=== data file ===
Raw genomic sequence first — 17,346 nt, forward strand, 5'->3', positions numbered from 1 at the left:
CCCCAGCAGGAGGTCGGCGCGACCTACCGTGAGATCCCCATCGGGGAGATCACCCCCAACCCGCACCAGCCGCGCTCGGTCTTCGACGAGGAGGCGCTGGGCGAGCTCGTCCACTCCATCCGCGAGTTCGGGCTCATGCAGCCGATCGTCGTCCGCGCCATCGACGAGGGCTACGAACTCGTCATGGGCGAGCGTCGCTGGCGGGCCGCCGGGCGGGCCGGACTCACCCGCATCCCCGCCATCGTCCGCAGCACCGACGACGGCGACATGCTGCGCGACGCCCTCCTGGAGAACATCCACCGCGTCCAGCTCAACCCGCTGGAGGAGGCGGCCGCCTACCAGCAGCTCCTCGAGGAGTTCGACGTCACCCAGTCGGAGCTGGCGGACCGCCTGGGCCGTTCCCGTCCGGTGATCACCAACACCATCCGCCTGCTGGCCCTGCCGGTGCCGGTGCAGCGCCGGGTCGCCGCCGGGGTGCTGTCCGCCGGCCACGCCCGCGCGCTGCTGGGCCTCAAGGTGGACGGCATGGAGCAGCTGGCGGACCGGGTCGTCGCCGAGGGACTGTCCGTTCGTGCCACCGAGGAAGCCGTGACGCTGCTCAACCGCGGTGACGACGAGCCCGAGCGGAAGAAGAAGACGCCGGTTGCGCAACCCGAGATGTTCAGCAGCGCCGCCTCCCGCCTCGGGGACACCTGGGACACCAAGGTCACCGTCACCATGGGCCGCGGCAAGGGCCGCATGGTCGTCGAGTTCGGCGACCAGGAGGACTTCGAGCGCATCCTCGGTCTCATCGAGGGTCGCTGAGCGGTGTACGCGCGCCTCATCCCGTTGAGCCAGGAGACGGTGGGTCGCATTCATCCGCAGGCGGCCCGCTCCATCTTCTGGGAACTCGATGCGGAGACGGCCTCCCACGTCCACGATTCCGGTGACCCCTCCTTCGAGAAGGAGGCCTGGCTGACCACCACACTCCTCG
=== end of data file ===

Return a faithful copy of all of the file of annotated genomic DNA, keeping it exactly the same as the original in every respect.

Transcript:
Raw genomic sequence first — 17,346 nt, forward strand, 5'->3', positions numbered from 1 at the left:
CCCCAGCAGGAGGTCGGCGCGACCTACCGTGAGATCCCCATCGGGGAGATCACCCCCAACCCGCACCAGCCGCGCTCGGTCTTCGACGAGGAGGCGCTGGGCGAGCTCGTCCACTCCATCCGCGAGTTCGGGCTCATGCAGCCGATCGTCGTCCGCGCCATCGACGAGGGCTACGAACTCGTCATGGGCGAGCGTCGCTGGCGGGCCGCCGGGCGGGCCGGACTCACCCGCATCCCCGCCATCGTCCGCAGCACCGACGACGGCGACATGCTGCGCGACGCCCTCCTGGAGAACATCCACCGCGTCCAGCTCAACCCGCTGGAGGAGGCGGCCGCCTACCAGCAGCTCCTCGAGGAGTTCGACGTCACCCAGTCGGAGCTGGCGGACCGCCTGGGCCGTTCCCGTCCGGTGATCACCAACACCATCCGCCTGCTGGCCCTGCCGGTGCCGGTGCAGCGCCGGGTCGCCGCCGGGGTGCTGTCCGCCGGCCACGCCCGCGCGCTGCTGGGCCTCAAGGTGGACGGCATGGAGCAGCTGGCGGACCGGGTCGTCGCCGAGGGACTGTCCGTTCGTGCCACCGAGGAAGCCGTGACGCTGCTCAACCGCGGTGACGACGAGCCCGAGCGGAAGAAGAAGACGCCGGTTGCGCAACCCGAGATGTTCAGCAGCGCCGCCTCCCGCCTCGGGGACACCTGGGACACCAAGGTCACCGTCACCATGGGCCGCGGCAAGGGCCGCATGGTCGTCGAGTTCGGCGACCAGGAGGACTTCGAGCGCATCCTCGGTCTCATCGAGGGTCGCTGAGCGGTGTACGCGCGCCTCATCCCGTTGAGCCAGGAGACGGTGGGTCGCATTCATCCGCAGGCGGCCCGCTCCATCTTCTGGGAACTCGATGCGGAGACGGCCTCCCACGTCCACGATTCCGGTGACCCCTCCTTCGAGAAGGAGGCCTGGCTGACCACCACACTCCTCG